Based on the fact that Kress said Mellanox sales were up 30 percent from the third quarter of 2019 when Mellanox was an independent company still, that puts Mellanox revenues at $494 million, which is a 19.6 percent decline from the $614 million in sales in Q3 F2021, which had a big bump in sales from an unnamed OEM partner in China that we think could be Huawei Technologies but possibly Inspur or Sugon building hyperscaler or supercomputing equipment. By the way, Nvidia said going forward it would not be providing any specific information about Mellanox sales, so there goes that insight, which helps us break networking from GPU compute in the Nvidia financials. And once again, we lament the fact that Mellanox, which gave excellent and detailed financials that allowed you to really understand technology transitions, is no longer providing such detail. If anything, Nvidia should be helping us understand the adoption curves by revenue streams for its gaming, professional visualization, and datacenter compute, and even breaking GPU compute into HPC, AI training, AI inference, and other buckets while we are at it. Why not? There is no law against being precise. It is ever the way of large companies to get ever more opaque.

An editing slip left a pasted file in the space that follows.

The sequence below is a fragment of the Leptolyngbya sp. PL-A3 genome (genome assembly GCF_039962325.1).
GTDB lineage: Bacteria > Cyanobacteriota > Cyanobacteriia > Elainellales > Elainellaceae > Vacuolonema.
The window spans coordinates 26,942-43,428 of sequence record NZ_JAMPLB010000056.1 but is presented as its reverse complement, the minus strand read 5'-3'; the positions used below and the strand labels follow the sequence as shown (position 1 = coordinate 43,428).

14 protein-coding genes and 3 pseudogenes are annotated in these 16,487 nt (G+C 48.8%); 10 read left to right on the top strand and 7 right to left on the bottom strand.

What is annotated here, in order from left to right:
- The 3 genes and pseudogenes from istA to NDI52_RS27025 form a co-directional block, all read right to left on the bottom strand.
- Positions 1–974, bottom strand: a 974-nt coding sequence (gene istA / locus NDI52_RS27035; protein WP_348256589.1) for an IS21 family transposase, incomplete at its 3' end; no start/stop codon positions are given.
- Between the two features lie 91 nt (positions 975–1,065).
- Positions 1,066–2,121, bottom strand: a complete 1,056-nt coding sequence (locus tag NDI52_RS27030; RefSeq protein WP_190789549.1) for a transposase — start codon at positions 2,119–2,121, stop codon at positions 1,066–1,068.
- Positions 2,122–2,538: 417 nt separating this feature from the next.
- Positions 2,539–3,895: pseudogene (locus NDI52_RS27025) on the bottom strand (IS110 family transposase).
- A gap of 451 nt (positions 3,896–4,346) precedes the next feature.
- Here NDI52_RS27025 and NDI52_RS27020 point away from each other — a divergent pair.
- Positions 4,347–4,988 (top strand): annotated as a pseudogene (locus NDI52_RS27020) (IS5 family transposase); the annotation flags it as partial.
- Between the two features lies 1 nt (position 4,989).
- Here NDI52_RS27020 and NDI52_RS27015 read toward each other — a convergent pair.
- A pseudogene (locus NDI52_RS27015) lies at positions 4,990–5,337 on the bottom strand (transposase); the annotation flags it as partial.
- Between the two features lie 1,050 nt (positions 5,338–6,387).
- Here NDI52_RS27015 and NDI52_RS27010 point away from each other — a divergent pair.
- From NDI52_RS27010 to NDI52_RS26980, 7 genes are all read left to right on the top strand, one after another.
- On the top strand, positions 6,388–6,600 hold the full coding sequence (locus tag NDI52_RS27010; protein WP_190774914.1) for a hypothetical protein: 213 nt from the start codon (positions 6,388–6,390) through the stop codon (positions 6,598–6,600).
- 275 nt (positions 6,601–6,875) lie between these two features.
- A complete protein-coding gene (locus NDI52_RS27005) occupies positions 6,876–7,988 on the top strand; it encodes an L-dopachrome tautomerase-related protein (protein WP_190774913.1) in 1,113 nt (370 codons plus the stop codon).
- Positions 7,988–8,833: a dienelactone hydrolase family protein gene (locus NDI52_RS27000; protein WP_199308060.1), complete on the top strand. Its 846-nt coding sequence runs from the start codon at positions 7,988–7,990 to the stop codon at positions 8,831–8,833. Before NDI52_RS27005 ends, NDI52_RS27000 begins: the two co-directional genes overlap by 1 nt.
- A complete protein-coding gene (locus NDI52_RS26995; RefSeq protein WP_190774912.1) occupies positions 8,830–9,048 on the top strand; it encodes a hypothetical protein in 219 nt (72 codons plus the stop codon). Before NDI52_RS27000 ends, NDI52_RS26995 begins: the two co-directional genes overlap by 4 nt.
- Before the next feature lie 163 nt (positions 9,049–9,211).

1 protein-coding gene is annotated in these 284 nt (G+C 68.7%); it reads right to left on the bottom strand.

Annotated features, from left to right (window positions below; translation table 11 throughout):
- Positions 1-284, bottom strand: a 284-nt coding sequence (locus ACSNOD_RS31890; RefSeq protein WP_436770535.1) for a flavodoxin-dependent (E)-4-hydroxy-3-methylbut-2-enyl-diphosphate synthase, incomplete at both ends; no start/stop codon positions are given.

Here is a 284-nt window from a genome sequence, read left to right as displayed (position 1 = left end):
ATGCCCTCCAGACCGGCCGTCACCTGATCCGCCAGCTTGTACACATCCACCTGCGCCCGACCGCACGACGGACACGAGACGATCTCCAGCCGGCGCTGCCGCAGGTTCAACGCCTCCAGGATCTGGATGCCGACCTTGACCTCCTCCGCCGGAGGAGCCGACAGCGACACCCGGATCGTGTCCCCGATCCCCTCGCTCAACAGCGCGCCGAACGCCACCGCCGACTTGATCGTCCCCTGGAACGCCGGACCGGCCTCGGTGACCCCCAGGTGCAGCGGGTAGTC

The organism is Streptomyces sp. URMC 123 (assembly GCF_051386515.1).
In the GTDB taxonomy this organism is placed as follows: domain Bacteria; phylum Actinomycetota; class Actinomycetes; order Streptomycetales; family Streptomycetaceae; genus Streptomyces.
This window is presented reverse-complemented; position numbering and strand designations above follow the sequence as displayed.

Nvidia is still providing the breakdown in sales by groups it started doing in fiscal 2015 when GPU compute in the datacenter and in the automotive sectors first became material.